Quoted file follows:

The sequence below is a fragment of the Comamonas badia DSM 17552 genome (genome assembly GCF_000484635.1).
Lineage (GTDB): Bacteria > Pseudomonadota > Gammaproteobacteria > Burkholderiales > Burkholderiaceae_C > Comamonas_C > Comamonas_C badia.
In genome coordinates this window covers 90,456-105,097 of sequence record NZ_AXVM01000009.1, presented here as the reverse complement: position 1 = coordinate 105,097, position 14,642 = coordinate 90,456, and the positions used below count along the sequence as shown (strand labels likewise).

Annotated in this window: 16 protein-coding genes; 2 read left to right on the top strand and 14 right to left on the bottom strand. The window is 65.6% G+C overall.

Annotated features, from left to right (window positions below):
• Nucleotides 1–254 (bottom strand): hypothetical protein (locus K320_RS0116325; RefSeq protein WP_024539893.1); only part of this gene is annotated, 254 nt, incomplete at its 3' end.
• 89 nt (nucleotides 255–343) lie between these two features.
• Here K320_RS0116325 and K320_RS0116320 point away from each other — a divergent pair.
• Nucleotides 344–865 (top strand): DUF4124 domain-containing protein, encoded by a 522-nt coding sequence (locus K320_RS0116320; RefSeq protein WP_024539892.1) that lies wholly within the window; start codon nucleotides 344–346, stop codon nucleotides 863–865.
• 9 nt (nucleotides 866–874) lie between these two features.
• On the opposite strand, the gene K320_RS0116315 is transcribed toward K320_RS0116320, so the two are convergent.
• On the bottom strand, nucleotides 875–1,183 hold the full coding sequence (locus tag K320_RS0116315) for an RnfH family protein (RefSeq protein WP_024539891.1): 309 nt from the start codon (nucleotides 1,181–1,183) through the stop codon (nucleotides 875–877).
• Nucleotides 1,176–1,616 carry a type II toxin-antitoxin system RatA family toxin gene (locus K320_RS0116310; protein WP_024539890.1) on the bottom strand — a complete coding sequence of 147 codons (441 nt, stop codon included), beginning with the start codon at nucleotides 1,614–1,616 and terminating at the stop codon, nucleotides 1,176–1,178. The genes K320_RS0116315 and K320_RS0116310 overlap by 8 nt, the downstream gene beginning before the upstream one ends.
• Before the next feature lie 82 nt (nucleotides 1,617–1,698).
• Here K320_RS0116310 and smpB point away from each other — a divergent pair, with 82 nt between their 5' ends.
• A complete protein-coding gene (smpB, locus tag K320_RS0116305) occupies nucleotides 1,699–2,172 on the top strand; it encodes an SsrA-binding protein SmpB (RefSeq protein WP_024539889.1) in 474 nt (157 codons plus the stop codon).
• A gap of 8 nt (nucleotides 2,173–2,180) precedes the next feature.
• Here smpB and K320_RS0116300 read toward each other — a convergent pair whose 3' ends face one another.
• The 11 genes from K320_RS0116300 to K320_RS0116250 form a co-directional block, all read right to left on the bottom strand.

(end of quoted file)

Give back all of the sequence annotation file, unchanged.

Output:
The sequence below is a fragment of the Comamonas badia DSM 17552 genome (genome assembly GCF_000484635.1).
Lineage (GTDB): Bacteria > Pseudomonadota > Gammaproteobacteria > Burkholderiales > Burkholderiaceae_C > Comamonas_C > Comamonas_C badia.
In genome coordinates this window covers 90,456-105,097 of sequence record NZ_AXVM01000009.1, presented here as the reverse complement: position 1 = coordinate 105,097, position 14,642 = coordinate 90,456, and the positions used below count along the sequence as shown (strand labels likewise).

Annotated in this window: 16 protein-coding genes; 2 read left to right on the top strand and 14 right to left on the bottom strand. The window is 65.6% G+C overall.

Annotated features, from left to right (window positions below):
• Nucleotides 1–254 (bottom strand): hypothetical protein (locus K320_RS0116325; RefSeq protein WP_024539893.1); only part of this gene is annotated, 254 nt, incomplete at its 3' end.
• 89 nt (nucleotides 255–343) lie between these two features.
• Here K320_RS0116325 and K320_RS0116320 point away from each other — a divergent pair.
• Nucleotides 344–865 (top strand): DUF4124 domain-containing protein, encoded by a 522-nt coding sequence (locus K320_RS0116320; RefSeq protein WP_024539892.1) that lies wholly within the window; start codon nucleotides 344–346, stop codon nucleotides 863–865.
• 9 nt (nucleotides 866–874) lie between these two features.
• On the opposite strand, the gene K320_RS0116315 is transcribed toward K320_RS0116320, so the two are convergent.
• On the bottom strand, nucleotides 875–1,183 hold the full coding sequence (locus tag K320_RS0116315) for an RnfH family protein (RefSeq protein WP_024539891.1): 309 nt from the start codon (nucleotides 1,181–1,183) through the stop codon (nucleotides 875–877).
• Nucleotides 1,176–1,616 carry a type II toxin-antitoxin system RatA family toxin gene (locus K320_RS0116310; protein WP_024539890.1) on the bottom strand — a complete coding sequence of 147 codons (441 nt, stop codon included), beginning with the start codon at nucleotides 1,614–1,616 and terminating at the stop codon, nucleotides 1,176–1,178. The genes K320_RS0116315 and K320_RS0116310 overlap by 8 nt, the downstream gene beginning before the upstream one ends.
• Before the next feature lie 82 nt (nucleotides 1,617–1,698).
• Here K320_RS0116310 and smpB point away from each other — a divergent pair, with 82 nt between their 5' ends.
• A complete protein-coding gene (smpB, locus tag K320_RS0116305) occupies nucleotides 1,699–2,172 on the top strand; it encodes an SsrA-binding protein SmpB (RefSeq protein WP_024539889.1) in 474 nt (157 codons plus the stop codon).
• A gap of 8 nt (nucleotides 2,173–2,180) precedes the next feature.
• Here smpB and K320_RS0116300 read toward each other — a convergent pair whose 3' ends face one another.
• The 11 genes from K320_RS0116300 to K320_RS0116250 form a co-directional block, all read right to left on the bottom strand.